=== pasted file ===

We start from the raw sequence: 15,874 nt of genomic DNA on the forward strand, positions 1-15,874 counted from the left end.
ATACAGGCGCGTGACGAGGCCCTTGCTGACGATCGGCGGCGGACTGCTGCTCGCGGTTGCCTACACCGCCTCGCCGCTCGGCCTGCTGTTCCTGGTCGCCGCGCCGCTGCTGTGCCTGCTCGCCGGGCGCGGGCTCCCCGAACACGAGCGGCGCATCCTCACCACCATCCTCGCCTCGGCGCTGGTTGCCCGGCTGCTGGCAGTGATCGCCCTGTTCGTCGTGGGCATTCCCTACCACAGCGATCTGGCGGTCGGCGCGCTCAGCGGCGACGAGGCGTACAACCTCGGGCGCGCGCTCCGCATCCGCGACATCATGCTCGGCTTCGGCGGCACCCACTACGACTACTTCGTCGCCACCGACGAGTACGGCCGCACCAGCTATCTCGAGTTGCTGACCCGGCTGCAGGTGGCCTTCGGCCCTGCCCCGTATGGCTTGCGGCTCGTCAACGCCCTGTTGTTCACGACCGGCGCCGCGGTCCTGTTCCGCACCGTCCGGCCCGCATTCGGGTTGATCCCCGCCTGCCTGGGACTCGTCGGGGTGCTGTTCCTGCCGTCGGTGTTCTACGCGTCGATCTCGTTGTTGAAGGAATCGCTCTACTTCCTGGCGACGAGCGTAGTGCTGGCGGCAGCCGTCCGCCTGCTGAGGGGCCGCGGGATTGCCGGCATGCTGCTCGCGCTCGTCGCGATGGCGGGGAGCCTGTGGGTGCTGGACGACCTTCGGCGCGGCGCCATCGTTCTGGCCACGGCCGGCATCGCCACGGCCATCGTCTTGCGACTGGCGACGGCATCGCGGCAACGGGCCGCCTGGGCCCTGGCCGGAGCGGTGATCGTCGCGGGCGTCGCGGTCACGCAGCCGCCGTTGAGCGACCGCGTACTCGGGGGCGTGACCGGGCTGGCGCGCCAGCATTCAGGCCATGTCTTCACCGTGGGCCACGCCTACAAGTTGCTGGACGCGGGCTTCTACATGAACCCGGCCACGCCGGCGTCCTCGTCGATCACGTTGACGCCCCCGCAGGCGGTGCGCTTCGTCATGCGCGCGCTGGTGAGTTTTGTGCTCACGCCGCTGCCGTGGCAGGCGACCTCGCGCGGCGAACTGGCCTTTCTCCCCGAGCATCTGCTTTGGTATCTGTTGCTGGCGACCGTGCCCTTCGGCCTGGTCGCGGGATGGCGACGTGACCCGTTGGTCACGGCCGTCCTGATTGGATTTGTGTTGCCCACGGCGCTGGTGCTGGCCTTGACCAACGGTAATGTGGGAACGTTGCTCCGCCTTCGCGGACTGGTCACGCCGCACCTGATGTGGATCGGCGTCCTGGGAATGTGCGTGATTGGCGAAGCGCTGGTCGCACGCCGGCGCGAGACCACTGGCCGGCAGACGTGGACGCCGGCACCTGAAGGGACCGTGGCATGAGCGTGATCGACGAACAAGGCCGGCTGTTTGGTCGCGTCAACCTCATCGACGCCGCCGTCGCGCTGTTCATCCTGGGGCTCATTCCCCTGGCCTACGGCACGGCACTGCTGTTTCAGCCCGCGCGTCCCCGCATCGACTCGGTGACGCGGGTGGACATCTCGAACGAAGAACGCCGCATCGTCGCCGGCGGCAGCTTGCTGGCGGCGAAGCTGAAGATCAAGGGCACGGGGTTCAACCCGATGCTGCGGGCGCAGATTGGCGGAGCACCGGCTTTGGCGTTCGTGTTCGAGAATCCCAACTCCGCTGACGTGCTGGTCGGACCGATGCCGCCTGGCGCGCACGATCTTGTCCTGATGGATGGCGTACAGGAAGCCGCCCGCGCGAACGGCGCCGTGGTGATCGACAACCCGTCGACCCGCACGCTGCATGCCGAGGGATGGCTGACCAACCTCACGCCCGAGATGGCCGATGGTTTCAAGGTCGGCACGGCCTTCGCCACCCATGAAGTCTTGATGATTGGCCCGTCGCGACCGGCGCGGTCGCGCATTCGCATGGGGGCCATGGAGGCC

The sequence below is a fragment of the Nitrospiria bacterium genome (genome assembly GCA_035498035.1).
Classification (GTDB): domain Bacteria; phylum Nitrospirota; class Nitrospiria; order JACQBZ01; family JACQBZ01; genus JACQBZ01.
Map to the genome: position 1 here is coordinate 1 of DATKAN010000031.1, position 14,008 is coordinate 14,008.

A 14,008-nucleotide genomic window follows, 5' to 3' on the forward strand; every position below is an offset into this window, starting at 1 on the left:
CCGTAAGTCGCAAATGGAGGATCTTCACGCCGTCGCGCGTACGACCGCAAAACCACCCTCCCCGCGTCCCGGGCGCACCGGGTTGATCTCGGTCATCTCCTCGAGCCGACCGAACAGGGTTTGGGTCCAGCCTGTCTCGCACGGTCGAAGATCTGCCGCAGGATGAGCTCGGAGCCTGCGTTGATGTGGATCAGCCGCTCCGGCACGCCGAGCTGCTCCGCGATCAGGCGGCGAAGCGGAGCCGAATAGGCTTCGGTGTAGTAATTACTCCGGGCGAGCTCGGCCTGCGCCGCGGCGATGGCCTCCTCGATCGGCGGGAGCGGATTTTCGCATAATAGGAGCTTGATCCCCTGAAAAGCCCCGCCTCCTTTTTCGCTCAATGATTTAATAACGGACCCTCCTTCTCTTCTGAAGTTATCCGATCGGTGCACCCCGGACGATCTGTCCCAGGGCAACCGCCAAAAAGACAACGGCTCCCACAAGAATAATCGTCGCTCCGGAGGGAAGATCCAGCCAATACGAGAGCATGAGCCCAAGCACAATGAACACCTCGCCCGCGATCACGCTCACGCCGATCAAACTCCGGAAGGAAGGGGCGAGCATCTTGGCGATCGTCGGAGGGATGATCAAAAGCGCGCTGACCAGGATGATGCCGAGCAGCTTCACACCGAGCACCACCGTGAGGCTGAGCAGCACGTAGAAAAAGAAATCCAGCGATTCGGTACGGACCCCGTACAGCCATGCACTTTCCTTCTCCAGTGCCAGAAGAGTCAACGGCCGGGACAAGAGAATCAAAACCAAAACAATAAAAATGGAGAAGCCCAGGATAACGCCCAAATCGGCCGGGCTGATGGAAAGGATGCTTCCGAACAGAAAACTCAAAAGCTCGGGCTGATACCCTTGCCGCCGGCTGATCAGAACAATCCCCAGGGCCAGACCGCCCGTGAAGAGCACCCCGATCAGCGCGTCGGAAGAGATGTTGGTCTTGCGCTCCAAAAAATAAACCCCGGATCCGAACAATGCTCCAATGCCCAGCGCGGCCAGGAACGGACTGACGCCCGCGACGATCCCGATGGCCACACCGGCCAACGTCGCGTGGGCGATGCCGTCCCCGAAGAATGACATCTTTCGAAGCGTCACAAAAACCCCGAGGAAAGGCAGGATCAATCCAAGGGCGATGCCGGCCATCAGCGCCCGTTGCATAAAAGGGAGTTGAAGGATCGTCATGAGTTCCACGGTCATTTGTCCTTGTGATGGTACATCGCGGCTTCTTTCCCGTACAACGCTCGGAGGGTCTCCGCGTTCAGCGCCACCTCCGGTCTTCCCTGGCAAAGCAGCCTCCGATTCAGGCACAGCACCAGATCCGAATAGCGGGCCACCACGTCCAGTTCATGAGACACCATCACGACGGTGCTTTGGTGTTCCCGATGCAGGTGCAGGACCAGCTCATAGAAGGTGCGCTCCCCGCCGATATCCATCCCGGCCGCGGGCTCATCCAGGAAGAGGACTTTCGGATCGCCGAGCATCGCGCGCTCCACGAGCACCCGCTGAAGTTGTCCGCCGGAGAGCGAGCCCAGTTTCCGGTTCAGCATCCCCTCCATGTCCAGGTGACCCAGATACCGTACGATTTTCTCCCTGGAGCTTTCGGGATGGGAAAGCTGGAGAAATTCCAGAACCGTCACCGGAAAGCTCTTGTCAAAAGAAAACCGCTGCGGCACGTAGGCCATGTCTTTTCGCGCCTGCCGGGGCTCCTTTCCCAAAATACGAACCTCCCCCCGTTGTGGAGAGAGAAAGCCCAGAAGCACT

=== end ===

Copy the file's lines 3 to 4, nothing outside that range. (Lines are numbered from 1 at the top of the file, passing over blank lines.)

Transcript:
The sequence below is a fragment of the Nitrospiria bacterium genome (genome assembly GCA_035498035.1).
Classification (GTDB): domain Bacteria; phylum Nitrospirota; class Nitrospiria; order JACQBZ01; family JACQBZ01; genus JACQBZ01.